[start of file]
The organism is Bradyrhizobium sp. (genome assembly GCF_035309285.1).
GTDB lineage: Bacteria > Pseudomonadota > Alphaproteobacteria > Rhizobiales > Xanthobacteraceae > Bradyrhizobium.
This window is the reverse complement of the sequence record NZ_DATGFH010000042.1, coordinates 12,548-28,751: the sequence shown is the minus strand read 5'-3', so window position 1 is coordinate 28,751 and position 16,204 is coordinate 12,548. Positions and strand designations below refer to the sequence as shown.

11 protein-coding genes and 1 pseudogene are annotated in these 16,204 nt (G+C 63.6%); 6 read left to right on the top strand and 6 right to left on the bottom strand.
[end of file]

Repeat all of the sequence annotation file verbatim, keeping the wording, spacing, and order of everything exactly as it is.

The organism is Bradyrhizobium sp. (genome assembly GCF_035309285.1).
GTDB lineage: Bacteria > Pseudomonadota > Alphaproteobacteria > Rhizobiales > Xanthobacteraceae > Bradyrhizobium.
This window is the reverse complement of the sequence record NZ_DATGFH010000042.1, coordinates 12,548-28,751: the sequence shown is the minus strand read 5'-3', so window position 1 is coordinate 28,751 and position 16,204 is coordinate 12,548. Positions and strand designations below refer to the sequence as shown.

11 protein-coding genes and 1 pseudogene are annotated in these 16,204 nt (G+C 63.6%); 6 read left to right on the top strand and 6 right to left on the bottom strand.